Banks accused of generating trillion in alleged Rand manipulation

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The Competition Commission says implicated banks in the alleged rand manipulation have generated about a trillion rand a day between 2007 and 2013, the Divisional Manager for Cartels at the Competition Commission Makgale Mohlala told the Competition Tribunal this week.

Five of the 28 banks have admitted to taking part in the alleged foreign exchange manipulation 16 years ago. The other banks have gone to the courts to appeal whether South Africa’s competition authorities have the jurisdiction to prosecute or have the material facts to prosecute.

“Either way it has an effect because at any given time in the trading market, there are buyers and sellers. South African firms that want to buy internationally, they’ll need to acquire the dollars in order for them to buy in the international market. If they buy in dollars that are expensive because of the manipulation, they are losing money. South Africans that want to sell in the international market, have to sell using dollars, so if they have to sell using a dollar that has been weakened by manipulations. They are losing money. So, we have tried to quantify ultimately the card because the trading itself and the rules and it’s here can give some additional figures the trading itself it talks about trillions a day,” says Divisional Manager for Cartels for Competition Commission Makgale Mohlala.

It is believed that the 2013 cartel made a trillion rand a day due to price-fixing and market allocation by the 28 local and international banks. This week, the Competition Commission signed a settlement agreement with one of the banks implicated in the foreign exchange case.

Standard Chartered Bank agreed to pay an administrative penalty of R42.7 million. However, trade union Giwusa says this is a slap on the wrist considering how much these banks made a day.

“We do mean that the penalty and of course the punishment does not match the crime. But more than that, I submit an amount travesty of justice. To many working-class and middle-class, people who bear the brunt of this criminality and that is not only in terms of the swindle, you know, on the current such, but also its consequences in the form of an increased, you know, cost of imports and which have created a cost of living crisis for the majority of people in this country,” says Giwusa President Mmametle Sebei.

The South African Federation of Trade Unions on the other hand have welcomed the penalty enforced by the commission. However, the union calls for more banks to be fined for their ill actions.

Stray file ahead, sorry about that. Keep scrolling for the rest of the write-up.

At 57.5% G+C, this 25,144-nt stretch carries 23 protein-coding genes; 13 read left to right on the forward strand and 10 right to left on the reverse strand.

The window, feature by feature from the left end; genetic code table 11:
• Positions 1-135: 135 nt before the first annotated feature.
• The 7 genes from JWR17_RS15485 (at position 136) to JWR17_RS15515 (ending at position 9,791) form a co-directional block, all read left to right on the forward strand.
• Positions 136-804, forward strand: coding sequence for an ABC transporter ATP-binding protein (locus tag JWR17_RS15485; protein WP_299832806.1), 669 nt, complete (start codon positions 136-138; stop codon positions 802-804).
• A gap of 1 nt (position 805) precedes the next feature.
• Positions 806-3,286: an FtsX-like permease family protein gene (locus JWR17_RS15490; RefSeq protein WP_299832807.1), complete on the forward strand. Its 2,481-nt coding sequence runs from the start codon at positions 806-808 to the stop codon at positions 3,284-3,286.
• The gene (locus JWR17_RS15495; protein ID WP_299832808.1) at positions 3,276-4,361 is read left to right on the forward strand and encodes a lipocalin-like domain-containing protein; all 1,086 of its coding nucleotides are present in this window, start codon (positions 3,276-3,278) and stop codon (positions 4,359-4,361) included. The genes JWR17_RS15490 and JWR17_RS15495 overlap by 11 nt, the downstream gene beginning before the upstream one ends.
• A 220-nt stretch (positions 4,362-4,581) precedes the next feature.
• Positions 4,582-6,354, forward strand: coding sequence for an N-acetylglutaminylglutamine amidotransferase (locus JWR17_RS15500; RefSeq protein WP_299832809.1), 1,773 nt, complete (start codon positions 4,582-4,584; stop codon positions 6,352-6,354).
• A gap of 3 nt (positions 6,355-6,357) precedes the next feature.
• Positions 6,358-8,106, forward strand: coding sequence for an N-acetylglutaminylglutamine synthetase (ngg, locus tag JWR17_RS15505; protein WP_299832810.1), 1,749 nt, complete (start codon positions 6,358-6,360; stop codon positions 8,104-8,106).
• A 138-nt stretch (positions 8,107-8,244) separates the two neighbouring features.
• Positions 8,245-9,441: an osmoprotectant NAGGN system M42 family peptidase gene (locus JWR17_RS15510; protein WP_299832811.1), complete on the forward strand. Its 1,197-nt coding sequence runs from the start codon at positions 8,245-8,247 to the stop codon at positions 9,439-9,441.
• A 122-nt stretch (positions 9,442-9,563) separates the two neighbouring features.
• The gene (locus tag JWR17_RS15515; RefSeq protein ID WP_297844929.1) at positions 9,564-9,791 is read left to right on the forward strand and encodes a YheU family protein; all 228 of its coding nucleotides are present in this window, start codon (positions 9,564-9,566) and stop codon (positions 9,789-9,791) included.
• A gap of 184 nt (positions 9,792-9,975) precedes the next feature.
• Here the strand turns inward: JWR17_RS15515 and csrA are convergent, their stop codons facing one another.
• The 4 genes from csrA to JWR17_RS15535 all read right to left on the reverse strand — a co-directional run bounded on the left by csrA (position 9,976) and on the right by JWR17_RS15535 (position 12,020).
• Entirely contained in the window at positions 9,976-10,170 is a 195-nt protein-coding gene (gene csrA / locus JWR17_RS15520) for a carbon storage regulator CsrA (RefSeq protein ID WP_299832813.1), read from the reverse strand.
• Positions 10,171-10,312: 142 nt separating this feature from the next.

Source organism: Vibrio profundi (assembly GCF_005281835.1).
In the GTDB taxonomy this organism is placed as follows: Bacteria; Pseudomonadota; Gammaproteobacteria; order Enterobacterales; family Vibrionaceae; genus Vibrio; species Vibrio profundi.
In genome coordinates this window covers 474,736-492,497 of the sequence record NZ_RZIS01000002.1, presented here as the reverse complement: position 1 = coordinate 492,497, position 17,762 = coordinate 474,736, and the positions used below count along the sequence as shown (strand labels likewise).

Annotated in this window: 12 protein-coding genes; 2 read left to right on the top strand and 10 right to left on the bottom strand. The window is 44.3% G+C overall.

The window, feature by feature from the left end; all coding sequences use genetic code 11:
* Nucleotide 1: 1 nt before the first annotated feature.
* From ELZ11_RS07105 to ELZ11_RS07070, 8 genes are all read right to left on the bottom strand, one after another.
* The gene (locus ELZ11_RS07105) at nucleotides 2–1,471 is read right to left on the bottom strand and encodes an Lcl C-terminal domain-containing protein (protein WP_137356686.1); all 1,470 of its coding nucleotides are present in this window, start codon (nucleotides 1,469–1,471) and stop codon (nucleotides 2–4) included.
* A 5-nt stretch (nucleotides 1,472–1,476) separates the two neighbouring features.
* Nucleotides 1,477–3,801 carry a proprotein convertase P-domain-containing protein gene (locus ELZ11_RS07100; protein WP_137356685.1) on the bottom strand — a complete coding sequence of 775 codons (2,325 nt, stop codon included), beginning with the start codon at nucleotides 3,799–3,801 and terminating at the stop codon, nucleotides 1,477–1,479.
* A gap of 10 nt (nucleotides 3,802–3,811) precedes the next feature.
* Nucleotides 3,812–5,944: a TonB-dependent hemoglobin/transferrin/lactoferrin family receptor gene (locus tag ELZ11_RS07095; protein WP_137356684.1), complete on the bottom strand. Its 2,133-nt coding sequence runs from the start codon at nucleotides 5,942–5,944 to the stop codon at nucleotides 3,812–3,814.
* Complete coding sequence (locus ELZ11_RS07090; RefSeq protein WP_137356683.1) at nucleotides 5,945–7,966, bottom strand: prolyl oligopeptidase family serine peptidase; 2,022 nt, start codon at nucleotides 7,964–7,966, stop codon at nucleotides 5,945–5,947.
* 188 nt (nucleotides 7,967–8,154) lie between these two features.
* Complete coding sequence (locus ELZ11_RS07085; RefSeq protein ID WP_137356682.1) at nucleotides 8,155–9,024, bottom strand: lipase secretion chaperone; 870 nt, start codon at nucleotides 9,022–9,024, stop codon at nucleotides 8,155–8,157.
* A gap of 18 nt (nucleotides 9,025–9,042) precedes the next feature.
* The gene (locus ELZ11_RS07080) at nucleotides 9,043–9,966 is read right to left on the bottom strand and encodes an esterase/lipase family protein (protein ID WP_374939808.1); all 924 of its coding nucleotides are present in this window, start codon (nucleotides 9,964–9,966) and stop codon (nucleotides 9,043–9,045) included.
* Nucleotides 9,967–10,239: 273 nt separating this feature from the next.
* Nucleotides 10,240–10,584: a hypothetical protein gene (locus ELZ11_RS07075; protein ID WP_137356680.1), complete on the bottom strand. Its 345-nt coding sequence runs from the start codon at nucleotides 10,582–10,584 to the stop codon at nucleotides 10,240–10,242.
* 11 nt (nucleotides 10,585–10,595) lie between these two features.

SAFTU national spokesperson Trevor Shaku says, “It is especially outrageous for these banks to evade the law in our country when they have already accepted guilt and paid funds in the United States of America and the United Kingdom. for many years, the banks have argued that the competition tribunal has no jurisdiction. using this to delay being held accountable for their actions in the currency manipulation, probably with the hope that it would help them evade the rule of law. these nefarious hopes were dealt a blow when, in March of this year, the competition tribunal ruled that it has the jurisdiction to preside over the matter.”

The Competition Commission says the banks need to answer for their actions in the courts. This is after, the commission granted three banks leniency and settled with just two banks.

The penalty fees for the two banks amount to over a hundred million.

Competition Commission SA spokesperson Siyabulela Makhunga explains, “The appeal seeks to set aside the order of the Competition Tribunal, which ordered that all of these banks must begin to take a decision, corporate citizenship that they must come before the tribunal and answer to the allegations that in the period covering 2007 up to September 2013.

“They have been accused of contravening section 41b of the Competition Act in that they’ve manipulated the US dollar, and South African rand currency pair, and that they’ve divided markets and allocated customers. So, it is in the interest of millions of Africans that we begin to provide answers whether or not there was a single orchestrated conduct by these banks and whether or not the matter was in the 1st place, appealable, and this is what we’re going to leave to the collective wisdom of the three justices that have been presiding over the matter in the next few days.”

Thursday was the last day to conclude the second round of a lengthy battle between the Competition Commission and the banks.